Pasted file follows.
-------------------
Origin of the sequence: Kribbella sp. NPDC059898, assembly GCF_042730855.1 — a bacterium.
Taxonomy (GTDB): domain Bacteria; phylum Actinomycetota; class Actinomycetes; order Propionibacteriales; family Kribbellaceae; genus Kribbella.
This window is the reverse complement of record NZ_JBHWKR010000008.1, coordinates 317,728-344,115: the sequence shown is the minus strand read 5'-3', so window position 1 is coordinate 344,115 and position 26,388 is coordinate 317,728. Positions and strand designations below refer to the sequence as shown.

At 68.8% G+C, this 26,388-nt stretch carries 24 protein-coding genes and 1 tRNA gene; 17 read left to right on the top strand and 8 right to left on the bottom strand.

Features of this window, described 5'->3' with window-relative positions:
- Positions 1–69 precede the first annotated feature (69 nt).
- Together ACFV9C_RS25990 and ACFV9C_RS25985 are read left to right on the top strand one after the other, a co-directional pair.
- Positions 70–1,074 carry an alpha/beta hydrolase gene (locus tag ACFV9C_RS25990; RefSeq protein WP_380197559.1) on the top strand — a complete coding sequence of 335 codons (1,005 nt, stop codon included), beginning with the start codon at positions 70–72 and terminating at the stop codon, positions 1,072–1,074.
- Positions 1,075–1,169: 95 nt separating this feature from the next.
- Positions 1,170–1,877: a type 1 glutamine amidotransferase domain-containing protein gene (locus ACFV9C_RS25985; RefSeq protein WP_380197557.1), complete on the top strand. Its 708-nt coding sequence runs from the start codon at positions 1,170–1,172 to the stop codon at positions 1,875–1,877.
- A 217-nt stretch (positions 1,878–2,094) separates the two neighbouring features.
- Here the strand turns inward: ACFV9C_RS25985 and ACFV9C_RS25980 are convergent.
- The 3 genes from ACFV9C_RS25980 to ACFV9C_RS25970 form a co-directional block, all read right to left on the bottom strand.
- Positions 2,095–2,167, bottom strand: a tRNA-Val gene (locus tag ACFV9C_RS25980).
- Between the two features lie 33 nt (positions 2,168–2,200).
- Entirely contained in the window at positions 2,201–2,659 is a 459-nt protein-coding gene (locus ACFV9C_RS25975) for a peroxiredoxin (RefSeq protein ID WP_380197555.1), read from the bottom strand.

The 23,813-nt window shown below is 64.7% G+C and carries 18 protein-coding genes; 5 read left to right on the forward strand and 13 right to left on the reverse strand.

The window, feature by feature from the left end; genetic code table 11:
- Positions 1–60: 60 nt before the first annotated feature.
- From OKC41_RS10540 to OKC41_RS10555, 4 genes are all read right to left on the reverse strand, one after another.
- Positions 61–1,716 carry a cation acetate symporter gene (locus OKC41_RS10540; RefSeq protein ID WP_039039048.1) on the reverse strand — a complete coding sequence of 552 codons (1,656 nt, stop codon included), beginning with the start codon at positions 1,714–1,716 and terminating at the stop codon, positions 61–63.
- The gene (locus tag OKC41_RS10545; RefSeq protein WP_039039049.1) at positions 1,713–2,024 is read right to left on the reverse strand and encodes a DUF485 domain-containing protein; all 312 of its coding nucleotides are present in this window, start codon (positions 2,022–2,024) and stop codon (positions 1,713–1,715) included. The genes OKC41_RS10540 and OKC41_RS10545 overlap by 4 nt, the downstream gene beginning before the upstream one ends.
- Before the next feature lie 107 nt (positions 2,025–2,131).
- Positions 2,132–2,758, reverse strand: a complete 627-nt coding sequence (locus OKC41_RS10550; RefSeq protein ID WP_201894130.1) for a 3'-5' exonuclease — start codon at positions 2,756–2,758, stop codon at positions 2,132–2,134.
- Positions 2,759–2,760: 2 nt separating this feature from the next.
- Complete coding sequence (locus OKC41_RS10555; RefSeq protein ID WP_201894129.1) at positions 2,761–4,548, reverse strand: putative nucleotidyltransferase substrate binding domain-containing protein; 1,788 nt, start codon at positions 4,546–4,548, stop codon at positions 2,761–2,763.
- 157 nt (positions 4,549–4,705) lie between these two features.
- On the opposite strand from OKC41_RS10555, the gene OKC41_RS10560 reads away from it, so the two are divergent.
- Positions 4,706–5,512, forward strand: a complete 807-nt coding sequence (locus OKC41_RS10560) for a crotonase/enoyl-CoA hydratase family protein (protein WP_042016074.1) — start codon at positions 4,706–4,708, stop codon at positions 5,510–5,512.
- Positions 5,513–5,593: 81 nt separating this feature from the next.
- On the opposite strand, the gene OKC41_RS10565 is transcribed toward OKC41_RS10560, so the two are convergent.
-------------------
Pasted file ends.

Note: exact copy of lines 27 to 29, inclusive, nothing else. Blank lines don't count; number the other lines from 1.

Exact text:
- 157 nt (positions 4,549–4,705) lie between these two features.
- On the opposite strand from OKC41_RS10555, the gene OKC41_RS10560 reads away from it, so the two are divergent.
- Positions 4,706–5,512, forward strand: a complete 807-nt coding sequence (locus OKC41_RS10560) for a crotonase/enoyl-CoA hydratase family protein (protein WP_042016074.1) — start codon at positions 4,706–4,708, stop codon at positions 5,510–5,512.